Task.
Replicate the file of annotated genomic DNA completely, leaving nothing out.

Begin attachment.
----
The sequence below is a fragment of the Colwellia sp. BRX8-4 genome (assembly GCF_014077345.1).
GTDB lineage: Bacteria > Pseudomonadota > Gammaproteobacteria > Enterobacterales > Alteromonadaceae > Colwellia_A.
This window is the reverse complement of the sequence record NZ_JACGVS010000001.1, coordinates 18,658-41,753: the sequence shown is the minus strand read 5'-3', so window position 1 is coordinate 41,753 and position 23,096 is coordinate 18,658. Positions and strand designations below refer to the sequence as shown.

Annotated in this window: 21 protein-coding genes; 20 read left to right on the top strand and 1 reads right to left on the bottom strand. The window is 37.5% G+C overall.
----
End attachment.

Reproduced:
The sequence below is a fragment of the Colwellia sp. BRX8-4 genome (assembly GCF_014077345.1).
GTDB lineage: Bacteria > Pseudomonadota > Gammaproteobacteria > Enterobacterales > Alteromonadaceae > Colwellia_A.
This window is the reverse complement of the sequence record NZ_JACGVS010000001.1, coordinates 18,658-41,753: the sequence shown is the minus strand read 5'-3', so window position 1 is coordinate 41,753 and position 23,096 is coordinate 18,658. Positions and strand designations below refer to the sequence as shown.

Annotated in this window: 21 protein-coding genes; 20 read left to right on the top strand and 1 reads right to left on the bottom strand. The window is 37.5% G+C overall.